Surface-Plasmon-Induced Ammonia Decomposition on Copper: Excited-State Reaction Pathways Revealed by Embedded Correlated Wavefunction Theory

Junwei Lucas Bao, Emily Ann Carter

Research output: Contribution to journalArticlepeer-review

4 Scopus citations

Abstract

Ammonia is a promising hydrogen storage medium; however, its decomposition via conventional thermal catalysis requires a significant amount of thermal energy input in order to overcome the reaction barriers. Here, we use embedded correlated wavefunction (ECW) theory to quantify reaction pathways and energetics for ammonia decomposition (N-H bond dissociation and N2 and H2 associative desorption) on copper (Cu) nanoparticles using a Cu (111) surface model. We predict that surface plasmon excitations will be able to facilitate ammonia decomposition by substantially reducing the effective barriers along excited-state pathways. We estimate the reductions in reaction barriers for breaking the first N-H bond and for recombinative desorption of surface-bound nitrogen and hydrogen atoms to be approximately 1.7, 0.8, and 0.5 eV, respectively. Further, by using the experimental N2 desorption barrier as a reference, we compare the accuracy of various theoretical methods, including plane-wave Kohn-Sham density functional theory calculations with commonly used exchange-correlation functionals, embedded complete active space second-order perturbation theory, and embedded multiconfiguration pair-density functional theory. This work offers further confirmation that the ECW theoretical framework is the most robust for treating highly correlated local electronic structures of solids.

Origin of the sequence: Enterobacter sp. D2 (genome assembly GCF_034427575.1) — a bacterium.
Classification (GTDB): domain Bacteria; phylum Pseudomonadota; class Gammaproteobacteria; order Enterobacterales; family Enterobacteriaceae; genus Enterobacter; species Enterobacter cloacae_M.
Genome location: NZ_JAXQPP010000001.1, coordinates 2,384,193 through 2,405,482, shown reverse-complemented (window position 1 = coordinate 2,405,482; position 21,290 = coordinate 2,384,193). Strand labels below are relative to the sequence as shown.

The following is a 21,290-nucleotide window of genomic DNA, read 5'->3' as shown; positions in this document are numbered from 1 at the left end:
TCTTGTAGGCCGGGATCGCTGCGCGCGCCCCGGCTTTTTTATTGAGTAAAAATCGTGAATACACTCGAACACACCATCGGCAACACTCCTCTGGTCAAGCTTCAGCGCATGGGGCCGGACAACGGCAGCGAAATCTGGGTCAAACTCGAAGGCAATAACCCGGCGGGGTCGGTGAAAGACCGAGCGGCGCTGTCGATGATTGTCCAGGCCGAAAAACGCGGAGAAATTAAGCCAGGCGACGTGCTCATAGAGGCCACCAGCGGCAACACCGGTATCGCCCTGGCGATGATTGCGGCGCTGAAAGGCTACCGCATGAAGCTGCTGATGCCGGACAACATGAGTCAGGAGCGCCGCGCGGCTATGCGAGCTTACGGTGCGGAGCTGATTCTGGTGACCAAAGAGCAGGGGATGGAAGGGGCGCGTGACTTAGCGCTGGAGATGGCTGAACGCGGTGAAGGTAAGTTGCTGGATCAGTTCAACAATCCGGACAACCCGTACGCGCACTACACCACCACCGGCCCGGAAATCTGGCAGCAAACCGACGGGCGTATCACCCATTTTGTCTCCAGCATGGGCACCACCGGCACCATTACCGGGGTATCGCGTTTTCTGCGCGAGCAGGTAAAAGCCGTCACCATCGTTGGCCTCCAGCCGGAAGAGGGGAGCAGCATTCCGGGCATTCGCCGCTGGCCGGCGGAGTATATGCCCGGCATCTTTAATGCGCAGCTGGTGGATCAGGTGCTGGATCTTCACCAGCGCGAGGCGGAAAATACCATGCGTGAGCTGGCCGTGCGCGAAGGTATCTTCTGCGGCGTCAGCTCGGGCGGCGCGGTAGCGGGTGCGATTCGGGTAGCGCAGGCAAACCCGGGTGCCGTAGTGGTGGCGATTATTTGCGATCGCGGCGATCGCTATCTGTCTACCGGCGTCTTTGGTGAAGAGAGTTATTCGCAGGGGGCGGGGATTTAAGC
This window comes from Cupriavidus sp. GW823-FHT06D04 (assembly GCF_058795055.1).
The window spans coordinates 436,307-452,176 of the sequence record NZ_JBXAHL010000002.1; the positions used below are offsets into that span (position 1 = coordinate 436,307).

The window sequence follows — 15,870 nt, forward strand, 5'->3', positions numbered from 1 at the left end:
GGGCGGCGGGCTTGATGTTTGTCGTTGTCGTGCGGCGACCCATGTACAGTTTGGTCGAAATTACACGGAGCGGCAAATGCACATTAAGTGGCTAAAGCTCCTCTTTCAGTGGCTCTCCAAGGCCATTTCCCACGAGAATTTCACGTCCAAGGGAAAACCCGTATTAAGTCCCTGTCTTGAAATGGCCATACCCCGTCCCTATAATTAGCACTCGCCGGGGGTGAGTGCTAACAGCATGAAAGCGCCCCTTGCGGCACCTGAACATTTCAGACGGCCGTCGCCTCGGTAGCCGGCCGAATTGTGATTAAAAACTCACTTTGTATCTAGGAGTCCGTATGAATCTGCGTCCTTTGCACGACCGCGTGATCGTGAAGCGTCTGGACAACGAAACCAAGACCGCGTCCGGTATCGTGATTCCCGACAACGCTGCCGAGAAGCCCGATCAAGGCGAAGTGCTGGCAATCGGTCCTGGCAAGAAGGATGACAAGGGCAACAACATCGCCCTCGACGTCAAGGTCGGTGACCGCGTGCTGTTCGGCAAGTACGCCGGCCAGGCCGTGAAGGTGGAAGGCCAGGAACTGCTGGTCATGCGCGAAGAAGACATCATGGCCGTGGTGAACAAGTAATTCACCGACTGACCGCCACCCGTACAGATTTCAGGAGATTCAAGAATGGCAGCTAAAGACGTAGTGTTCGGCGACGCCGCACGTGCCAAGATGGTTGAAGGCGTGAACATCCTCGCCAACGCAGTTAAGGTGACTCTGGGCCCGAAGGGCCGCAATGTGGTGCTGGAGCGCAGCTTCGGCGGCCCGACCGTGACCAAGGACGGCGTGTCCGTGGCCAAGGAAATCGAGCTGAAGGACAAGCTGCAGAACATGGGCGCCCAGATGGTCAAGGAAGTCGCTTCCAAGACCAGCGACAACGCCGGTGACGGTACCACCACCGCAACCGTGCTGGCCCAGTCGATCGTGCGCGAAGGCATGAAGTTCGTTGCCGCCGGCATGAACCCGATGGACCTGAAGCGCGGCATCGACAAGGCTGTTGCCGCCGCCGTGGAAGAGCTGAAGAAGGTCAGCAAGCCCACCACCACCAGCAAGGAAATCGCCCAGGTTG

Original languageEnglish (US)
Pages (from-to)9944-9957
Number of pages14
JournalACS Nano
Volume13
Issue number9
DOIs
StatePublished - 2019

All Science Journal Classification (ASJC) codes

  • Materials Science(all)
  • Engineering(all)
  • Physics and Astronomy(all)

Keywords

  • ammonia decomposition
  • embedded correlated wavefunction theory
  • hydrogen associative desorption
  • localized surface plasmon resonance
  • nitrogen associative desorption
  • photocatalysis

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